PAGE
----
The Chain of Causation
Q: Until the wee hours of this morning, I owned a boat. The train yard is nearby, and a fire broke out. Some of the cars contained dynamite. They exploded. Flying asphalt hit a power pole. That fell upon Mermaid II. I had fire insurance, but the company refuses to pay.
A: With such a chain of causes, the question is, whether the cause of your loss truly was the original cause: the fire. A philosopher or a lawyer might convince us that fire was the cause. A theologian might contend that the cause was Eve’s eating the apple. Your lawyer will contend that the question is for a jury to decide.
The courts claim to be guided by the ‘reasonable expectation’ of the ordinary policyholder when purchasing an insurance contract. It is the intention of this imaginary person that counts. The courts like to say that the law is concerned only with a chain of causation that the parties would have ‘contemplated’.
The insurance company will argue that the fire was too remote: there was never exposure to its direct perils. Even exposure to its indirect perils came only through the presence of extraordinary conditions. Most likely, your attorney will seek to get the court to let a jury decide. His or her point will be that only a jury can say where the line is to be drawn. Your case falls in the borderland where juries must solve the doubt.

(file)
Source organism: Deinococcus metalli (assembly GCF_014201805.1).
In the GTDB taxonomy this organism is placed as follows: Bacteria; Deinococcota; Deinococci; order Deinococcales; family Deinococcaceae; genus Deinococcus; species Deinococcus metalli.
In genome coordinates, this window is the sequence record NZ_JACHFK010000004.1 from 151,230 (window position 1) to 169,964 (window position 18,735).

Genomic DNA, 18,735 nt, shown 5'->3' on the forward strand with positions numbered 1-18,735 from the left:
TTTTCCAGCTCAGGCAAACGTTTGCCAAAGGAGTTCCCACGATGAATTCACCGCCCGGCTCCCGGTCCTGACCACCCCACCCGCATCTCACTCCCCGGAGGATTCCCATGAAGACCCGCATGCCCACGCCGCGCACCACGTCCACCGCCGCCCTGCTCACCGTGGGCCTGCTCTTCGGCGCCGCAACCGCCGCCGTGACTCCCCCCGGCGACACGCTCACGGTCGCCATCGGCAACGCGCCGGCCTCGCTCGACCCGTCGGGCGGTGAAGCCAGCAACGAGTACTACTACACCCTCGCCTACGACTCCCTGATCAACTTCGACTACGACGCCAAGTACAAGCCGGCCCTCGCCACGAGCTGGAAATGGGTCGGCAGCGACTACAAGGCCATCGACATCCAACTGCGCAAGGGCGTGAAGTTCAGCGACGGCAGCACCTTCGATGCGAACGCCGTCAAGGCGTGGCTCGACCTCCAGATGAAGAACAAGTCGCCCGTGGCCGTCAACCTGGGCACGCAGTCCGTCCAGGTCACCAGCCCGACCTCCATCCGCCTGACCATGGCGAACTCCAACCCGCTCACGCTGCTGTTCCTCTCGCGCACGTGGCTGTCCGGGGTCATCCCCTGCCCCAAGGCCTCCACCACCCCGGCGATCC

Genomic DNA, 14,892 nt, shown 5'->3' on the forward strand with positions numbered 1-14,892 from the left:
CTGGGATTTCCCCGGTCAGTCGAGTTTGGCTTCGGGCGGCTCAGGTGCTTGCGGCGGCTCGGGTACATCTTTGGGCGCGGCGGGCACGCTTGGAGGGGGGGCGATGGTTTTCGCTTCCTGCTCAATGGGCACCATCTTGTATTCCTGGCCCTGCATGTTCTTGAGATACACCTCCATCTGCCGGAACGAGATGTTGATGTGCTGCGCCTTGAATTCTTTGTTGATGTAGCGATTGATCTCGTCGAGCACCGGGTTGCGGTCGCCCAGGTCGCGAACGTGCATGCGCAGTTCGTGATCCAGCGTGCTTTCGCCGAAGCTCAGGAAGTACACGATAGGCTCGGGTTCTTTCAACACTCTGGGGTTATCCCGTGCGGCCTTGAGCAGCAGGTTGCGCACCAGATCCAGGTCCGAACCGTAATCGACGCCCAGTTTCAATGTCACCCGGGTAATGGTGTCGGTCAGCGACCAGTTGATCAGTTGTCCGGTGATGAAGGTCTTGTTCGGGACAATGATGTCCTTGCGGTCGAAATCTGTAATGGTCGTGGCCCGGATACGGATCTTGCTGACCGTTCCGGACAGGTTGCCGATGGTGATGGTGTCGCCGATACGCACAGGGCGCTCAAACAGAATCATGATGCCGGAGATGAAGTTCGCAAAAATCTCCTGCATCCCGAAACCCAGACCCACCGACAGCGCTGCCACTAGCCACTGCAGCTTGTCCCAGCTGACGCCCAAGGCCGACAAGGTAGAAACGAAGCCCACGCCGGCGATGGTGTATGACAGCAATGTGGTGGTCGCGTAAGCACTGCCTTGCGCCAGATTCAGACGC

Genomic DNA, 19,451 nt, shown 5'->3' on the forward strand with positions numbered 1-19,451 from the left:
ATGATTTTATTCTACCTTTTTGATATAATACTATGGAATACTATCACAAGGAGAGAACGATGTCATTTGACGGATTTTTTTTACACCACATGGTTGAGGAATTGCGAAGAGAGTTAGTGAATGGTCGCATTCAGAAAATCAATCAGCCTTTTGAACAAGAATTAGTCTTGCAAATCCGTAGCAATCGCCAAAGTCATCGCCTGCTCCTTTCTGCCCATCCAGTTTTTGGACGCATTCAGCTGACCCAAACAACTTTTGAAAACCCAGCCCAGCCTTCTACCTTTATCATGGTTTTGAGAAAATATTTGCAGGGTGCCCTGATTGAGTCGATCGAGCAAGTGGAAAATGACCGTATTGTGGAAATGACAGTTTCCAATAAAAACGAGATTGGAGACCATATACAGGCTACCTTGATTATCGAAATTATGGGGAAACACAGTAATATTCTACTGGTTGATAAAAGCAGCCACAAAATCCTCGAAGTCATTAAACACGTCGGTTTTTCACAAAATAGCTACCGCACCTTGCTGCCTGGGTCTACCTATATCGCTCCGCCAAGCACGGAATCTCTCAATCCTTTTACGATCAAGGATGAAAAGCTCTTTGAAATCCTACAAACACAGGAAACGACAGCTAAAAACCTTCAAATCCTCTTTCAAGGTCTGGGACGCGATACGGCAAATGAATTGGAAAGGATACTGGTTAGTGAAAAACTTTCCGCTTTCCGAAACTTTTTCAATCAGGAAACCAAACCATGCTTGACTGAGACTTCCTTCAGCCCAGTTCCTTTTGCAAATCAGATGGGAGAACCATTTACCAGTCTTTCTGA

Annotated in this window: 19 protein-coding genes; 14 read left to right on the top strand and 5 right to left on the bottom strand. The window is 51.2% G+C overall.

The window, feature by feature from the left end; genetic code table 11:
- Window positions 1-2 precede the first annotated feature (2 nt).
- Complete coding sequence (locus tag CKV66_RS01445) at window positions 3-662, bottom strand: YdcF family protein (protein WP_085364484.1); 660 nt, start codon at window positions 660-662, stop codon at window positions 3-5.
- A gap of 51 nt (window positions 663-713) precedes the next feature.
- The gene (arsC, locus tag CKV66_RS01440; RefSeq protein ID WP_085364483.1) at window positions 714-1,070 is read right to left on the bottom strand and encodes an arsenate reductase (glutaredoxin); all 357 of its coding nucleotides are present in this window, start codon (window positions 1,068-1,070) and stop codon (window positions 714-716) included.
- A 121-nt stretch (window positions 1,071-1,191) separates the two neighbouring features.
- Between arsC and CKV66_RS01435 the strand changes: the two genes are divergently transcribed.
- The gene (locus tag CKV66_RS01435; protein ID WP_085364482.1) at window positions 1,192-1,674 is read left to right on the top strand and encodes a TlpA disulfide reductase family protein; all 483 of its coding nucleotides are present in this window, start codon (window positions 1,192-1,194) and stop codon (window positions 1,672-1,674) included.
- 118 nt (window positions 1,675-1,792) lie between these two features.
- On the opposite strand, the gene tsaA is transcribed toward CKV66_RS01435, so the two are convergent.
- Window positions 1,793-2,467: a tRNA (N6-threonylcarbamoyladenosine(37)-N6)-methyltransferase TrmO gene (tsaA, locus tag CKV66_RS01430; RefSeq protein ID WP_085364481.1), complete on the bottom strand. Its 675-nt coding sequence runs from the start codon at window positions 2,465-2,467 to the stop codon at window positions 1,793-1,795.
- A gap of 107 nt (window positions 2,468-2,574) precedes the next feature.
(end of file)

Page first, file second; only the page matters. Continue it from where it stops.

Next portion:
In many cases, the court stops it from going to the jury. Suppose your insurance policy excludes ‘earth movement’. At first glance, this might seem insignificant, because there are very few earthquakes in New York. However, the courts say that earth movement is a far broader concept than mere earthquakes.
If rocks fall from a neighboring cliff upon your house, that rock fall may well be deemed part of earth movement, and the court may well dismiss your case.
It is always a good idea to read the policy, discuss it with an attorney or competent insurance broker and get written clarification of any troublesome points.
By: Scott Baron,
Attorney at Law Advertorial
The law responds to changed conditions; exceptions and variations abound. Here, the information is general; always seek out competent counsel. This article shall not be construed as legal advice.
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